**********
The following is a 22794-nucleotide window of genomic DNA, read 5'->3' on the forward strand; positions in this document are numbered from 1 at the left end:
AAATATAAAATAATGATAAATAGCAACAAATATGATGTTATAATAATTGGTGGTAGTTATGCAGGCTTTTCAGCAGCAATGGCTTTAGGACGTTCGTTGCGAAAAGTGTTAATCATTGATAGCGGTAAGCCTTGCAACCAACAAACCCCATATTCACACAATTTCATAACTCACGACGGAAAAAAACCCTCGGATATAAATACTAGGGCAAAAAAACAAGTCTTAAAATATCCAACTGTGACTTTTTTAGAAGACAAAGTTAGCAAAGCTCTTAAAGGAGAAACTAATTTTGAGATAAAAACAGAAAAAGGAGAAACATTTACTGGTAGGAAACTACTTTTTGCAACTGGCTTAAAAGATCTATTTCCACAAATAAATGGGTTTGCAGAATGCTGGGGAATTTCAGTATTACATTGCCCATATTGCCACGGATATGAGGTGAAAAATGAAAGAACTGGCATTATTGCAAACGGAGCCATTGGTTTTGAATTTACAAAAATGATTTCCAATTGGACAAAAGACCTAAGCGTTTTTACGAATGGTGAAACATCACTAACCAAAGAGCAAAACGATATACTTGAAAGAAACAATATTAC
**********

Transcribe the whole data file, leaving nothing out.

The following is a 22794-nucleotide window of genomic DNA, read 5'->3' on the forward strand; positions in this document are numbered from 1 at the left end:
AAATATAAAATAATGATAAATAGCAACAAATATGATGTTATAATAATTGGTGGTAGTTATGCAGGCTTTTCAGCAGCAATGGCTTTAGGACGTTCGTTGCGAAAAGTGTTAATCATTGATAGCGGTAAGCCTTGCAACCAACAAACCCCATATTCACACAATTTCATAACTCACGACGGAAAAAAACCCTCGGATATAAATACTAGGGCAAAAAAACAAGTCTTAAAATATCCAACTGTGACTTTTTTAGAAGACAAAGTTAGCAAAGCTCTTAAAGGAGAAACTAATTTTGAGATAAAAACAGAAAAAGGAGAAACATTTACTGGTAGGAAACTACTTTTTGCAACTGGCTTAAAAGATCTATTTCCACAAATAAATGGGTTTGCAGAATGCTGGGGAATTTCAGTATTACATTGCCCATATTGCCACGGATATGAGGTGAAAAATGAAAGAACTGGCATTATTGCAAACGGAGCCATTGGTTTTGAATTTACAAAAATGATTTCCAATTGGACAAAAGACCTAAGCGTTTTTACGAATGGTGAAACATCACTAACCAAAGAGCAAAACGATATACTTGAAAGAAACAATATTAC